Stokes & Stokes Reporters, From the Fayetteville Observer, North Carolina, March 27, 1844, Issue 1399, Col F.

 Copyright © Michelle G. Taggart 2013 

Wednesday, February 27, 2013

Swift Justice—Moonshiners in Court - Part 3

Tuscaloosa Court House used for U.S. District Court1

The jury needed only twenty minutes to deliberate on the charges facing Marion W. Gurganus, William Isaac Gurganus, John T. Morgan and Johnnie Gurganus.  In my mind, I can envision the judge reading the verdict and all straining to hear every word.  What did they hope to hear?   Did they consider it even a possibility that the men might go free or was their only hope for leniency?  

According to the newspapers, both Marion and young Johnnie had confessed that there had been a conspiracy and that they had indeed shot at the revenuer and the Marshall.  Newspaper accounts also indicated that Marion had not hired legal counsel and that he had been totally open in court about his role in the shooting and the part others had played. How would his confession impact their sentence? 

Justice was swift in this case.  The initial incident had taken place on April 13, 1910 and court convened on the evening of Thursday, June 10, 1910 and finished the following morning.  The entire process had taken a relatively short amount of time by today’s standards. 

As the verdict was read, both John T.Morgan’s wife and mother began to weep.    Marion and John broke down as they were removed from the courtroom.

According to several newspaper reports, Marion Gurganus, Isaac Gurganus and John T. Morgan were given ten years each on the charge of “conspiring to interfere with an officer in the discharge of his duties,”  and, in addition, on the second charge, which was “conspiracy to interfere with or injure an officer of the government in the discharge of his duties,”  Marion and Isaac were given twenty years and John T. was given ten years.  The three would serve their time in the Federal penitentiary in Atlanta.   Johnnie, however, being only 14 years old was sentenced to ten years in the Federal Reform School in Washington D.C. 

Federal Penitentiary Atlanta 1920 postcard2

I tried to find a written opinion from court records regarding the case in various legal subscription databases (with a little help from friends in the legal profession), but was not successful.  I  had hoped to find microfilmed court records at the Family History Library in Salt Lake, but could not.   Consequently, I have instead relied on newspaper articles  from The Atlanta Constitution3 and Montgomery Advertiser4.

If I had left things at that, I would have gone on assuming that  Marion and his boys went to prison for the charges listed in the newspaper.  But while  searching on Ancestry, I found Marion listed on  the U.S. Penitentiary, Prisoner Index5.   His index entry indicated that Marion was incarcerated on 13 June 1910 and was released on 23 Oct 1925, which meant he actually served a total of about 15 years. In addition, according to that record,  his crime was “conspiracy to murder.”   While this charge made sense to me, the newspaper articles had not suggested that they were ever charged or tried on murder.  A search on the National Archives site, Southeast Region, Atlanta,  brought up the index “Atlanta Federal Penitentiary, Inmate Case Files, 1902-1921.  The information recorded there confirmed what I had found on Ancestry.  Marion, William Ike, and John Morgan were all listed, along with their crime of  “Conspiracy to Murder.”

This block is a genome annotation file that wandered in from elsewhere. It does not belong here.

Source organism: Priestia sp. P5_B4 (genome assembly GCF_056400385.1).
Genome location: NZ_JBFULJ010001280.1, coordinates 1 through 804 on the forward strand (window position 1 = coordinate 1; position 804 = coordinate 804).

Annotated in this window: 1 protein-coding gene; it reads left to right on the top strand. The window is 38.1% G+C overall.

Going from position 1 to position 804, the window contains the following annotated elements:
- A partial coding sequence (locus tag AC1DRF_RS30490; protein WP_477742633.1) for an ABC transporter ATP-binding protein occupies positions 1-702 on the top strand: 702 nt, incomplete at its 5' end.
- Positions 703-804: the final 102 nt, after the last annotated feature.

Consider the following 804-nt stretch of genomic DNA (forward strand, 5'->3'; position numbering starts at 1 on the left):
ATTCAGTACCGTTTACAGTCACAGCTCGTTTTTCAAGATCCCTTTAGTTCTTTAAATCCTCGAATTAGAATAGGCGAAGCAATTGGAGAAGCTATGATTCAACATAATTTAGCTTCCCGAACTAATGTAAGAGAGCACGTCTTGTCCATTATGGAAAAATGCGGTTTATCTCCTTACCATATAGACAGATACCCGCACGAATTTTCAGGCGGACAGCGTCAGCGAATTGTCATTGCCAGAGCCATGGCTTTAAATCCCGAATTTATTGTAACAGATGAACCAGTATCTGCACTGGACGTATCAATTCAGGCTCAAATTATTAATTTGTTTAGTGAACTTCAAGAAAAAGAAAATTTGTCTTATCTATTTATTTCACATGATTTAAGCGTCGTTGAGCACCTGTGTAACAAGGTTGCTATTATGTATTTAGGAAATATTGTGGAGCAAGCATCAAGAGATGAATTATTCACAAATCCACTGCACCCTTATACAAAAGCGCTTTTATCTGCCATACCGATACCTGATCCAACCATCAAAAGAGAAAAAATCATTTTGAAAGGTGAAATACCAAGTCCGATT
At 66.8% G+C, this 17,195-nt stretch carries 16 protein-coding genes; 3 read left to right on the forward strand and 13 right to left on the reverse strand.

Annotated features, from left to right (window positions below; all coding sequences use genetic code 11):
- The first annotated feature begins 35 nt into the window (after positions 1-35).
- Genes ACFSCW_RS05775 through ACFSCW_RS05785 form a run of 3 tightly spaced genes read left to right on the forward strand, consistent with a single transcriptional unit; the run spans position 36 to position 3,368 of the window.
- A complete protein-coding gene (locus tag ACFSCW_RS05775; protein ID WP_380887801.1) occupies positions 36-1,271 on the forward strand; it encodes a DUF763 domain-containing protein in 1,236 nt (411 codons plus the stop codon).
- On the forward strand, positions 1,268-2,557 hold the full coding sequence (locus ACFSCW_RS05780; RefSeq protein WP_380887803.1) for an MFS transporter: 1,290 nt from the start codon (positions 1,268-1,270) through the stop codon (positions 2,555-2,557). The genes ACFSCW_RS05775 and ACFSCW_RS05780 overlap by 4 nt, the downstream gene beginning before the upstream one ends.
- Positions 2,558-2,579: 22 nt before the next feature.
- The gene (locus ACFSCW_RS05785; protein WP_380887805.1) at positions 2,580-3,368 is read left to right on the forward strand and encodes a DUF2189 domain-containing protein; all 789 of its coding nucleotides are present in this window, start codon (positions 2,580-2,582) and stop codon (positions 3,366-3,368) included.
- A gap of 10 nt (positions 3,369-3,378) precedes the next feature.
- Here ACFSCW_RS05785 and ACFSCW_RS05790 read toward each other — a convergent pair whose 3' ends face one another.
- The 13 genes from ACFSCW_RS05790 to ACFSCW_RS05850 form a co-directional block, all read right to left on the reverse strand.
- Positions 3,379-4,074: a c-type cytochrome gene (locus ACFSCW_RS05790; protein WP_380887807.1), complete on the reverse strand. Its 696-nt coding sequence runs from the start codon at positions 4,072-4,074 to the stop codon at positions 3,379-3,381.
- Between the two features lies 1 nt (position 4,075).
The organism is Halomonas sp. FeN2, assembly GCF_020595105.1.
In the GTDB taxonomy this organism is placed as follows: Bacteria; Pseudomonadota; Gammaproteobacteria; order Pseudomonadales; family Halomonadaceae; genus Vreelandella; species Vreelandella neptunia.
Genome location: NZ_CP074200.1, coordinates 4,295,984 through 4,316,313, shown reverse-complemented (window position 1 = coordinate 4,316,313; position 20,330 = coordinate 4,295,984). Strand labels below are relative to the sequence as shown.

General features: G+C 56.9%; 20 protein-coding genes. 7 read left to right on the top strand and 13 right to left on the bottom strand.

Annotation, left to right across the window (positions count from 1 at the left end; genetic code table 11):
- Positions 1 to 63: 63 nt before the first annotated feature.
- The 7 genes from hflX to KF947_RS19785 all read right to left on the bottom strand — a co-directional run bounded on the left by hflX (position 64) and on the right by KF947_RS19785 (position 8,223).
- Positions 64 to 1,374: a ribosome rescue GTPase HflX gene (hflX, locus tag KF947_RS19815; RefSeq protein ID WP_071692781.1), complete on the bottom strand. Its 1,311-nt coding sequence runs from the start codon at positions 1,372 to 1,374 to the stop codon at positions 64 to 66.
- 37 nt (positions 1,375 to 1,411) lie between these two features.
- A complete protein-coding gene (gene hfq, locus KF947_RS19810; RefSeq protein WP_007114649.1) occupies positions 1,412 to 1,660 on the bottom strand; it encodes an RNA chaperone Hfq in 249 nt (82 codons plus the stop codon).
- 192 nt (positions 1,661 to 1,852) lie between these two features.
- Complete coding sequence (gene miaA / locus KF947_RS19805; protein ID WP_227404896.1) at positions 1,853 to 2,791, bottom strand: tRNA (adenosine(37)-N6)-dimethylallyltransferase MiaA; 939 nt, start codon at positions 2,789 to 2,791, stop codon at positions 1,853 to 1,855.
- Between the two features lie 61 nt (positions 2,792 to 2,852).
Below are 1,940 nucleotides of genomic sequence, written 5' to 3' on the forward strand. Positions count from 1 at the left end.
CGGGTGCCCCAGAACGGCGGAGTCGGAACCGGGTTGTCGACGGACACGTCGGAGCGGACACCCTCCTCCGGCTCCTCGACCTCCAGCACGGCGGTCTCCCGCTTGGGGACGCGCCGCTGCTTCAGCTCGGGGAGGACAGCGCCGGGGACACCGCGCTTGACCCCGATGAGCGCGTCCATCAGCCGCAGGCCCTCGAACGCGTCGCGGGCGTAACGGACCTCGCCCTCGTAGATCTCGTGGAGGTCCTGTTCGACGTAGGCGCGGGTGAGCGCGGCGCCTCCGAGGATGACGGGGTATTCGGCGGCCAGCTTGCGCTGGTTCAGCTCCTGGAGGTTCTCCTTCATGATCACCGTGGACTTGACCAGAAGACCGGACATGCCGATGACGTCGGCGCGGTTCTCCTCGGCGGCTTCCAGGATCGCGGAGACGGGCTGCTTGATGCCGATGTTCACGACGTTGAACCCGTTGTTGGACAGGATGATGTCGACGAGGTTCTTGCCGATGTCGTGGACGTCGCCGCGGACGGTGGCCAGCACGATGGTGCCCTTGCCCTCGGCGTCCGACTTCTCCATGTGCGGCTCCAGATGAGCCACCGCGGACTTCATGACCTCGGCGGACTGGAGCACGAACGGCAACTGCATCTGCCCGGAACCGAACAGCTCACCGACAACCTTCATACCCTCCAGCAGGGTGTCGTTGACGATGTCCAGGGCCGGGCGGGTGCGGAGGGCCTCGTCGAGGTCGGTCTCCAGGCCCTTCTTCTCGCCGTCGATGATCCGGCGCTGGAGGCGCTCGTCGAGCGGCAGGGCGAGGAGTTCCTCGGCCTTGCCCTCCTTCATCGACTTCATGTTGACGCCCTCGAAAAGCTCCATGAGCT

Without definitive court records, it is difficult to determine exactly what the charges actually were. It is strange to me that all of the newspaper articles indicated that they were charged and found guilty of conspiracy to interfere with an officer in the discharge of his duties, without any mention of them being charged with conspiracy to murder, although certainly the murder of the revenuer was at the center of everything that happened.  Oh how I wish I had a copy of those court records in order to know exactly what occurred.

I wonder what happened to each of the men once they were released? How had the event and their imprisonment changed them?  Did young Johnnie spend the entire ten years in the reform school as originally dictated?  I wonder if Marion and the others replayed the events of April 13th, thinking how they could have made different choices and achieved a better outcome.  It always amazes me how quickly things can escalate and how rapidly things can evolve into something so different from what was originally planned.

According to  the 1930 census, Marion returned to Tuscaloosa, Alabama. He was listed as a widower and living with him were several daughters, a son-in-law and a grand daughter.  His occupation was listed as farmer and he was living within a few homes of other family members.  By all appearances, he resumed his life, but I wonder if it ever was really the same.  I also wonder if he ever again was tempted to make an extra dollar making moonshine. 

UPDATE: A distant cousin recently shared a picture of this family, which can be found HERE

1.   Wikipedia Commons, in Public Domain

2.   Wikipedia Commons, in Public Domain

3.  Newspaper articles:
“Trio Given Sentences,” Montgomery (Alabama), Montgomery Advertiser,  11 June, 1910, p. 7, Digital images, Genealogy Bank, Genealogybank.com

“Found Guilty of Conspiring to Interfere With Rights of American Citizen,” Atlanta (Georgia), The Atlanta Constitution, 11 June, 1910, p. 9 col. 3, digital image, Ancestry.com (http://www.ancestry.com)

“Marion Comes to Prison,” Atlanta (Georgia), The Atlanta Constitution, 13 April, 1910, p. 2 col. 3, digital image, Ancestry.com (http://ancestry.com)

“Revenue Agent Surber is Back After Raid,” Atlanta (Georgia), The Atlanta Constitution,  17 April, 1910,  p. 15, col. 1, digital image, Ancestry.com (http://ancestry.com)

4.   “Trio Given Sentences,” Montgomery (Alabama), Montgomery  Advertiser,     11  June, 1910, p. 7, Digital images, Genealogy Bank, http://Genealogybank.com

5.  Atlanta, Georgia, U.S. Penitentiary, Prisoner Index, ca 1880-1922, Ancestry.com

Copyright © Michelle G. Taggart 2013